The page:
Very small enterprises (VSEs), which make up 96% of French businesses, fare en essential component of the French economy. They are the main local economic driver, cross-cutting a wide range of sectors, including retailers, crafts and tradespeople, self-employed professionals, service providers, accommodation and food services. They are also present in manufacturing and information and communications technology (ICT). Although at first glance the VSE ecosystem appears straightforward, a closer look reveals greater complexity. VSEs cover a very wide range of businesses, encompassing three million companies with diverse profiles across different sectors and legal statuses, and boasting varying levels of employment and growth.
VSEs' contribution to the economy in 2013 in the main non-farm market sectors may seem modest, providing 17.1% of added value, 18% of salaried employment and 14.7% of investment. But behind these figures lies a more mixed story. Their contribution to employment is underestimated due to the large number of self-employed persons. VSEs did however play a significant role in those sectors where they are traditionally more prevalent, i.e. personal services, accommodation and food services, and the construction industry.
Most VSEs are small: some 60% (excluding autoentrepreneurs, a simplified entrepreneur scheme) do not boast salaried employees and the number of employees increases only very gradually with the age of the company. Job creation is an important issue. VSEs' recruitment plans are strongly related to their growth targets. In addition, staff numbers depend on a range of economic and non-financial factors that vary depending on the company's strategy. While there appears to be a certain degree of reluctance to hire new staff, a small section of the ecosystem stands out due to the significant growth momentum it is enjoying; this in turn has a positive knock-on effect by feeding into the various layers of the economy.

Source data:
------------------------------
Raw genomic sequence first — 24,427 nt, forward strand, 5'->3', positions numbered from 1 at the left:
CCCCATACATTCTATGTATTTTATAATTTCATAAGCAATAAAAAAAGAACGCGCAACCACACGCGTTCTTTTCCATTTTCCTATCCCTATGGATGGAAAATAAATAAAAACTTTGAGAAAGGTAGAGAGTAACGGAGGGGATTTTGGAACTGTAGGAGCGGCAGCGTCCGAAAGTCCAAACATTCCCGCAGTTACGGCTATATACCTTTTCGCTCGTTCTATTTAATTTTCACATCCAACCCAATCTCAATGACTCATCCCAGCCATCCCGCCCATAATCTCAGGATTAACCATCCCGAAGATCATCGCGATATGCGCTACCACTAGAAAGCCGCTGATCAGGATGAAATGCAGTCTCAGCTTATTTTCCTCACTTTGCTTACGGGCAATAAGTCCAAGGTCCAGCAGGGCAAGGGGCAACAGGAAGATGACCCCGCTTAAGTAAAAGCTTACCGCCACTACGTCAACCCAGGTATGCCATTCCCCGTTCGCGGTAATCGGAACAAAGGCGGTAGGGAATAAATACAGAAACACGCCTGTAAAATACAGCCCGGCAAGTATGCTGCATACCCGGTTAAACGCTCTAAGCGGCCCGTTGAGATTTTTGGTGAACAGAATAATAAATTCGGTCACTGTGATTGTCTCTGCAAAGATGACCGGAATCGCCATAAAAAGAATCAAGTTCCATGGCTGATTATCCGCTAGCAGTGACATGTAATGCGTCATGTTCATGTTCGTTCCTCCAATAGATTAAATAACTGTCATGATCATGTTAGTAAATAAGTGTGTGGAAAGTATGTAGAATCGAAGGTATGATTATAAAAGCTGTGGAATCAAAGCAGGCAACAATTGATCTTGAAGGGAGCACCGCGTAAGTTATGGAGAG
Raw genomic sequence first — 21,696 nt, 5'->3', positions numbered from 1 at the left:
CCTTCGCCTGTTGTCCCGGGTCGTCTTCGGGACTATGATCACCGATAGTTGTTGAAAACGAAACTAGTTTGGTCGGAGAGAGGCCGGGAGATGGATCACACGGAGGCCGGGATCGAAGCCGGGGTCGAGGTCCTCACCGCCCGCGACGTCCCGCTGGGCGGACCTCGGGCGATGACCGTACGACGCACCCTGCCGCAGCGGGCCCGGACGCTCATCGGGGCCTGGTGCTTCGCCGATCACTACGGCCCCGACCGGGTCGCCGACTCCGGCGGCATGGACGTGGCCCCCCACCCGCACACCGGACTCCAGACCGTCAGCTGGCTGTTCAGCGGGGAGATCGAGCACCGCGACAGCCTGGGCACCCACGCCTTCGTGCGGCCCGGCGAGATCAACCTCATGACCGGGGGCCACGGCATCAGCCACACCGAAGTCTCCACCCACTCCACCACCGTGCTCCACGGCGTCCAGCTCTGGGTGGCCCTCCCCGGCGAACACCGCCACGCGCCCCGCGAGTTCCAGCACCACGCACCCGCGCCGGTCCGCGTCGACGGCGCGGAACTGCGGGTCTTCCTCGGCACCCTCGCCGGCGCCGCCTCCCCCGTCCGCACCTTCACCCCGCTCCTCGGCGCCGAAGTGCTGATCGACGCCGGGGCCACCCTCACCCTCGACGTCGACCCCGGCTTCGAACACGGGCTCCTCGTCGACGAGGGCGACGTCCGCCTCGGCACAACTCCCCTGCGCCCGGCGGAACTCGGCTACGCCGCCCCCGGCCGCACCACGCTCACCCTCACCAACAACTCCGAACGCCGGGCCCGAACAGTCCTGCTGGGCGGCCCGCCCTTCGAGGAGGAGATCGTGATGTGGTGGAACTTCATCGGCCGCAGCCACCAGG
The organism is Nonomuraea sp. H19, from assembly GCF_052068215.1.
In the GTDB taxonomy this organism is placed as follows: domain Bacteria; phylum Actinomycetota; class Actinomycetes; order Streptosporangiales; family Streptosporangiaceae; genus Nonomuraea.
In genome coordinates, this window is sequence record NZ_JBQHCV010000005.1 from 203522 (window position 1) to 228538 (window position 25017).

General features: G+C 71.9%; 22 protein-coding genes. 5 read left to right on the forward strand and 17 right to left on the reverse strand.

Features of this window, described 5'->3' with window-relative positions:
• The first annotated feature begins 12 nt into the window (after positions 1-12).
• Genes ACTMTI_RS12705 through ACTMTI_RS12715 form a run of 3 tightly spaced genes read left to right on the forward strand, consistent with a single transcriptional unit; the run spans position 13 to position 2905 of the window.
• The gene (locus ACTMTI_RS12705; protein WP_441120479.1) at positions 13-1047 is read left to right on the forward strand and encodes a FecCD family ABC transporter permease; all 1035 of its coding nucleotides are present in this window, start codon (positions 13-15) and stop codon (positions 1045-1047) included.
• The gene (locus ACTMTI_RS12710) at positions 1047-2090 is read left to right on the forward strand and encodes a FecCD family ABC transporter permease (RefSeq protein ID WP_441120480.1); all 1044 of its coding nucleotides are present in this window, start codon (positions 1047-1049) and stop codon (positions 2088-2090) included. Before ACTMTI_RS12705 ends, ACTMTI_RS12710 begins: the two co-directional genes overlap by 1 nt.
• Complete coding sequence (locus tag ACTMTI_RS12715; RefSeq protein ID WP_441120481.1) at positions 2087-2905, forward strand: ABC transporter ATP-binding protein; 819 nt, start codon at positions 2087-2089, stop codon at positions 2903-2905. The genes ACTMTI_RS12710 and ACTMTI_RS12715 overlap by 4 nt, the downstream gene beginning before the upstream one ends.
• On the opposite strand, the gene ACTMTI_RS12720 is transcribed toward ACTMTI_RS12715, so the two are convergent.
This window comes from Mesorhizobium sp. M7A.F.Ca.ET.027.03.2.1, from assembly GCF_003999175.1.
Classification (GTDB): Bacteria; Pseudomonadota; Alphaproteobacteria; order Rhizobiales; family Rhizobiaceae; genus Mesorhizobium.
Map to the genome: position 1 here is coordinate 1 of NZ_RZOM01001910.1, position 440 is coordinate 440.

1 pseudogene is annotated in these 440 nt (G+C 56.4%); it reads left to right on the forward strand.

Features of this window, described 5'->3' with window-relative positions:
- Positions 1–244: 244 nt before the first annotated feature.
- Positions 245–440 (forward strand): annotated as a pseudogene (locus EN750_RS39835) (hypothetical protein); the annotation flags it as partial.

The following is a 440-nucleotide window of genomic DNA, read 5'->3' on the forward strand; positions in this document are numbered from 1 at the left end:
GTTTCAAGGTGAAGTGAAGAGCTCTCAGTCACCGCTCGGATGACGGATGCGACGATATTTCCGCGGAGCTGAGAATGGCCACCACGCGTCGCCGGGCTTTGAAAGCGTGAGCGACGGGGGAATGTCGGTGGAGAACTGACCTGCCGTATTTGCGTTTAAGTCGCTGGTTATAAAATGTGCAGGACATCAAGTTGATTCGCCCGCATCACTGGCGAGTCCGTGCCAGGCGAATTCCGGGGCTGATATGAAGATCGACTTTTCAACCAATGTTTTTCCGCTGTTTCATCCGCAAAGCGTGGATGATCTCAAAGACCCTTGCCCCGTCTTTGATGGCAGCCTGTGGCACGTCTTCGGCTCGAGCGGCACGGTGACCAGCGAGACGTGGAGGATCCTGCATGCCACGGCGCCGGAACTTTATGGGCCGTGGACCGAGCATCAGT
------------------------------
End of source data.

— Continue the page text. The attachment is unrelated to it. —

The VSE landscape is constantly changing on the one hand and relatively stable on the other. Many new businesses are starting up, but many others are closing down. Furthermore, VSEs established during the recent financial crisis have reported a greater number of bankruptcies. The weakening of this type of business in the wake of the financial crisis has raised questions as to whether or not VSEs have access to sufficient funding during tougher economic times. They appear to have sufficient access to investment loans and this does not seem to have a negative impact on their capital expenditure projects. By contrast, the results of a survey on their access to lines of credit paint a different picture. However, our interpretation of these results must take into account the company's financial situation ; for example, the survey revealed that 17% of VSEs are in a very difficult financial position.
To avoid putting a strain on short-term cash flow, VSEs can opt for other funding options such as pre-financing of the CICE (competitiveness and employment tax credit). A new, more suitable factoring service could offer a solution to certain business-to-business sectors. At the same time, company managers must enhance their financial knowledge to boost their companies' access to the loan products provided by retail banking networks.